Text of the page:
Nice visualization! I assume the double sound effects are because the client and server render on the same host, and thus measure the lag?
  6. hplus0603

    Understanding Lag Compensation & Timestamps

    I have no idea how the Unity FPS sample does it. Perhaps you can adjust the FPS sample to make fractions of small adjustments if you receive a small delta, and only make the "big jump" adjustment if you really end up with a big offset. One possible, somewhat simple implementation, is to make the server send back in each packet "I received commands for tick X when I was at tick Y" (which is really just a simple difference) and "your adjustment value was Z." The client will send its adjustment value to the server, together with the target tick number. The client can then easily adjust its adjustment value to target a specific number of ticks-ahead -- say, 2.0. Because the server tells you what the offset is as well as the delta, you can adjust the offset correctly without much risk of feedback / oscillation. If you don't want to include this value in each packet (it's 4 to 8 bytes, depending on representation,) then you can instead apply dampening and hysteresis to the adjustment, where if you see an unaccecptable value (less than -2.0 or greater than +20.0 in this case, for example) then you would adjust the entire difference in one big chunk, and forbid any more large adjustments for the next 2*RTT packets.
  7. Synchronous waiting for object state to interact is a deal killer. It simply cannot work in a real-time game. Sun Project Darkstar found this out the hard way, too. (That, plus a surprising number of other well-trodden land mines!) What sharded MMO games and virtual worlds did, was to shard geographically, and then let objects near the border of the land area "mirror" their state over to the other server (unconditionally -- no request needed.) Thus, every local object could interact with all objects it could see with zero latency. Note that the counter-party would be interacted with by the copy of the object -- there are various ways of either lag-compensating that, or making sure that you have the "control inputs" for the mirrors just like the original so that you can use deterministic simulation to have everyone see the same state at the same time. It turns out, this isn't particularly important to users, so it's not really worth the effort, according to how the market has reacted. You're better off focusing on jamming 200-20000 users on a single server by optimizing your physics, and then use some kind of travel or teleport or loading portal to travel between areas. Users can't reasonably interact with more than a dozen other users at once, anyway, and when your design gets too dense in users, you end up with the "everyone in a pile" problem where the physics state of everybody depends on the state of everybody else, which cannot be parallelized or solved with RPC -- it's a natural n-squared problem.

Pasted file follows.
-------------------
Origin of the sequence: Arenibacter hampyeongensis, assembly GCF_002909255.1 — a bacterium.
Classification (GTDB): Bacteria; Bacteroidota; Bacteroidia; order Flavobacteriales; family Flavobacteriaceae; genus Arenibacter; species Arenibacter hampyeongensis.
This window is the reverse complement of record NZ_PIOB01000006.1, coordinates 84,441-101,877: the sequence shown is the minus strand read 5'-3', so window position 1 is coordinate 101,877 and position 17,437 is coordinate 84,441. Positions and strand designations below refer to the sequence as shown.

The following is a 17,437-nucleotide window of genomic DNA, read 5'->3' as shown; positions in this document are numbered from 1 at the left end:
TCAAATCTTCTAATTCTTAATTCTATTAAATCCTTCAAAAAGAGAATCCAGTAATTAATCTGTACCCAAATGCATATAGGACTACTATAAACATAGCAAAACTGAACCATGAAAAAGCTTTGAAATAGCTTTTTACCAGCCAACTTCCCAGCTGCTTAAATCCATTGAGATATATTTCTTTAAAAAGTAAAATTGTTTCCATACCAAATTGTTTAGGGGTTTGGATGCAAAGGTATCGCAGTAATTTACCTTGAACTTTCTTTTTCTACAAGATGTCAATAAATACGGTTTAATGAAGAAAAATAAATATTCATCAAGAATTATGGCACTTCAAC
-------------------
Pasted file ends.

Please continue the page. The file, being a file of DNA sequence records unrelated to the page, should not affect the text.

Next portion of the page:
8. hplus0603

    Understanding Lag Compensation & Timestamps

    So, first, the client should not use this to set its "tick," but use it to set the "relation between local clock and server clock," where "clock" literally means the high-precision timer used to advance time in the OS. This is stored as an offset to QueryPerformanceCounter() or clock_gettime() in Linux. These clocks, in general, should proceed at very similar rates over time, so drift should be minimal in the normal case. You don't need to only use the signal for "within tolerance" or "totally out of whack." You can let the server tell you how many ticks ahead/behind you are. If you aim for 2, and get a couple of messages saying you're 1, or 3, ticks ahead, you can adjust offset by a small amount based on that information. Because the offset is in clock terms, not tick terms, you can adjust by fractional ticks. Just make sure you have some hysteresis/damping in that adjustment loop, or you'll likely to get oscillations.
  9. There's a normal sequence to these kinds of efforts (these are not the first people to try this): Making a design that can conceivably work Getting some real games to try the technology Success from the real games Making it an actual business that can return 10x the invested money Most hobbyist projects fail in step 1; most commercial ventures fail in step 3. From looking at the web site, it looks like improbable is currently in step 2. If they make it past 3, I still have questions about how they'd manage step 4... So far, the most-used game networking middleware is probably RakNet, which sustained a company of approximate size "one main person." And in the end, that person moved on to Facebook and the library is now open source. Most game engines (Unreal, Lumberyard, Source, Id tech, Frostbite, ...) grow out of a successful initial game. I think the evolutionary pressures are similar, but even harsher, for lower-level components like multiplayer networking.